We’ll explore what the Ferrari 550 Maranello Prodrive is and put it in historical context, discover the events at which you can hear its six-litre V12 scream today, and the differences between the racecar and its road-going counterpart. In addition to hundreds of previously unseen period images of the Prodrive-built 550s in action, there are comprehensive race reports, individual chassis ownership chains and interviews with all the key people who were instrumental in making this Ferrari so successful.
These include Dor himself, Prodrive founder David Richards and technical director George Howard-Chappell, the acclaimed designer who styled the racing bodywork Peter Stevens, and a raft of the great drivers who piloted the cars such as David Brabham, Darren Turner, Tomáš Enge and Steve Zacchia.
The renowned Ferrari historian Keith Bluemel has authored the book and we’ve had modern photography commissioned especially for the book from the likes of Alex Penfold, Tom Shaxson, Andrea Luzardi and Rémi Dargegen.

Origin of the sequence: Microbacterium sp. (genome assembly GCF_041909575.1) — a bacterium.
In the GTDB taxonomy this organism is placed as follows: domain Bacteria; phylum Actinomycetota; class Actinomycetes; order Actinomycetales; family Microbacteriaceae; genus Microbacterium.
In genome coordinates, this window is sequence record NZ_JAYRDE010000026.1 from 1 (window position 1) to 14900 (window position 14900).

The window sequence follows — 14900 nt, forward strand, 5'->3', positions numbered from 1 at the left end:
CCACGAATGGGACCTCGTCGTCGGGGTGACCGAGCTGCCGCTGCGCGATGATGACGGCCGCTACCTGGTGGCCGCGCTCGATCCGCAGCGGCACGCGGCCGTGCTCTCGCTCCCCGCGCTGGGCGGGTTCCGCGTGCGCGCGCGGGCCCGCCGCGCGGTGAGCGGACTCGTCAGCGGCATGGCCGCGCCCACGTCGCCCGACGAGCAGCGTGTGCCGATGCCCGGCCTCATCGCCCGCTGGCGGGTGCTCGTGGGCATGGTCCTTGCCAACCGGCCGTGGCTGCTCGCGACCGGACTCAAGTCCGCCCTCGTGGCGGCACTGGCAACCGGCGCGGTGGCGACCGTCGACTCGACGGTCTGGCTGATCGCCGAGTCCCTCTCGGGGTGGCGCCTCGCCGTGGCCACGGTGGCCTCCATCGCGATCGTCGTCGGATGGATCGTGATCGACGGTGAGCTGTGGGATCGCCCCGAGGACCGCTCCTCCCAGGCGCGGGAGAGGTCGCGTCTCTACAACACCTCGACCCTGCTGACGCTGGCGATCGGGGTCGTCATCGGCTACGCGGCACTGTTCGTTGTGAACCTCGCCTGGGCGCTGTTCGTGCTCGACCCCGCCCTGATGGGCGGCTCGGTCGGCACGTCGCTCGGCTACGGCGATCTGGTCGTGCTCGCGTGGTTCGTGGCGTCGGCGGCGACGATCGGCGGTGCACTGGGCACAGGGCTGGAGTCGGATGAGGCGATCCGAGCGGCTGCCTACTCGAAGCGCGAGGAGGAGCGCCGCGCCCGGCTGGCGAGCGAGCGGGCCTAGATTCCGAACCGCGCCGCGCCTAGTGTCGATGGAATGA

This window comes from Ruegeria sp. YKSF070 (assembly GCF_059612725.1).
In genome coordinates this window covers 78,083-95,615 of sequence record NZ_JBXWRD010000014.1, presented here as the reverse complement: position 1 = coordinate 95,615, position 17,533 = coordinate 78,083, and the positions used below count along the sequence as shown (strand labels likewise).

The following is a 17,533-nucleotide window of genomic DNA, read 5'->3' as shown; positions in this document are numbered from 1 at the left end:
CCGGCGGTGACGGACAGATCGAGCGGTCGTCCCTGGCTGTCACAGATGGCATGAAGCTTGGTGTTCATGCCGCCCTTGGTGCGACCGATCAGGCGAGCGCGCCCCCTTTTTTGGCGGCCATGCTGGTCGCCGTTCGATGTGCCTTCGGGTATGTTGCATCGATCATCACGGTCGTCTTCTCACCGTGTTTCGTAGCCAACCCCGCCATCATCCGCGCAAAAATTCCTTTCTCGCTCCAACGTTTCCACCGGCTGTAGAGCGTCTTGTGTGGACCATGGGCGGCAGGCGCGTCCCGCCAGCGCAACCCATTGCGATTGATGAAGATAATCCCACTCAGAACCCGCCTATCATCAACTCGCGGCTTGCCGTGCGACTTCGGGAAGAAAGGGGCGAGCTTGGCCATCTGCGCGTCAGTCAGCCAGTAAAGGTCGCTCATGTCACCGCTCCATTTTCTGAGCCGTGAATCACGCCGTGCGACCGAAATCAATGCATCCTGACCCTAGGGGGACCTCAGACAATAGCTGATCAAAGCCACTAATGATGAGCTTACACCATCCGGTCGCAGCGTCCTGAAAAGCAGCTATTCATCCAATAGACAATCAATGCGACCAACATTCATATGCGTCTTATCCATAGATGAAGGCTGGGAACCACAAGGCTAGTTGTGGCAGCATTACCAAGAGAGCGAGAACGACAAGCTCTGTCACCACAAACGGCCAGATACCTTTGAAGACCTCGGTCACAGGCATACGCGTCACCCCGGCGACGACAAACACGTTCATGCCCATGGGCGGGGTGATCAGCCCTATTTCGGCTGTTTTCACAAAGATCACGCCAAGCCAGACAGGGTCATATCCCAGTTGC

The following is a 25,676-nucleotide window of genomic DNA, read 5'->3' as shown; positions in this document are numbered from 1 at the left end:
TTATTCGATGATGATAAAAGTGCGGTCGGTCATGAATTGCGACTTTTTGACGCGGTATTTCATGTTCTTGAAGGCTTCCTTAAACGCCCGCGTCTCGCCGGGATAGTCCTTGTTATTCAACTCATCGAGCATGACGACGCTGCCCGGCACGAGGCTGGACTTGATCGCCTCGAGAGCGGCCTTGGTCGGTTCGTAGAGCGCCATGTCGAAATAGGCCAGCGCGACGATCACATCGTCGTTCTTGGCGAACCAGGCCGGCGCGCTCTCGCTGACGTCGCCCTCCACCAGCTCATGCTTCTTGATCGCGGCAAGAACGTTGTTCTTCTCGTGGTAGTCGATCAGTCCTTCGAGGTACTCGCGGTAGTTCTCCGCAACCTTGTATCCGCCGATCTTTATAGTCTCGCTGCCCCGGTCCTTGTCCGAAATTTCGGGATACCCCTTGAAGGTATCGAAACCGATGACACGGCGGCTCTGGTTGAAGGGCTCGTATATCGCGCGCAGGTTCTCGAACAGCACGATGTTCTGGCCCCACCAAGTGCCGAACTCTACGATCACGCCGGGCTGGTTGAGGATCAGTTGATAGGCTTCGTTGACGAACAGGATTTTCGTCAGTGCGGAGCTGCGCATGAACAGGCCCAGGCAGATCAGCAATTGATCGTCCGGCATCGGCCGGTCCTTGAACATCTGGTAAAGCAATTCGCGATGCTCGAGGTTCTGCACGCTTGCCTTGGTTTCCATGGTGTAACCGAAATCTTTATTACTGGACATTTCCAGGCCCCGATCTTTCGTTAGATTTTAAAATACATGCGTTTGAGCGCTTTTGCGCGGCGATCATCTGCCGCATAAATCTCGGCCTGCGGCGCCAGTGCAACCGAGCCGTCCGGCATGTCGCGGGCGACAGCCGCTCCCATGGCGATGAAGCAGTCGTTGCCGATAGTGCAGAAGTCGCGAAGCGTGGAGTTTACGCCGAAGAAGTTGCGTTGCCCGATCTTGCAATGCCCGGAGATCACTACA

As it’s Christmas and we’re feeling generous, we’re giving you not one but three exclusive extracts from Ferrari 550 Maranello Prodrive – The Last V12 Ferrari to Win at Le Mans to whet your appetite in advance of the full release in early 2022. These are first-hand accounts from Tomáš Enge, Peter Kox and Jamie Davies. Together, the three drivers clinched a spectacular victory at Le Mans back in 2003 driving chassis number CRD06 under the Veloqx Prodrive Racing banner.
The first Ferrari GT class win at Le Mans since 1981 and the last 12-cylinder Ferrari to win at the Circuit de la Sarthe, the number 88 Veloqx 550 Maranello Prodrive finished a staggering 10 laps ahead of the second-placed Corvette.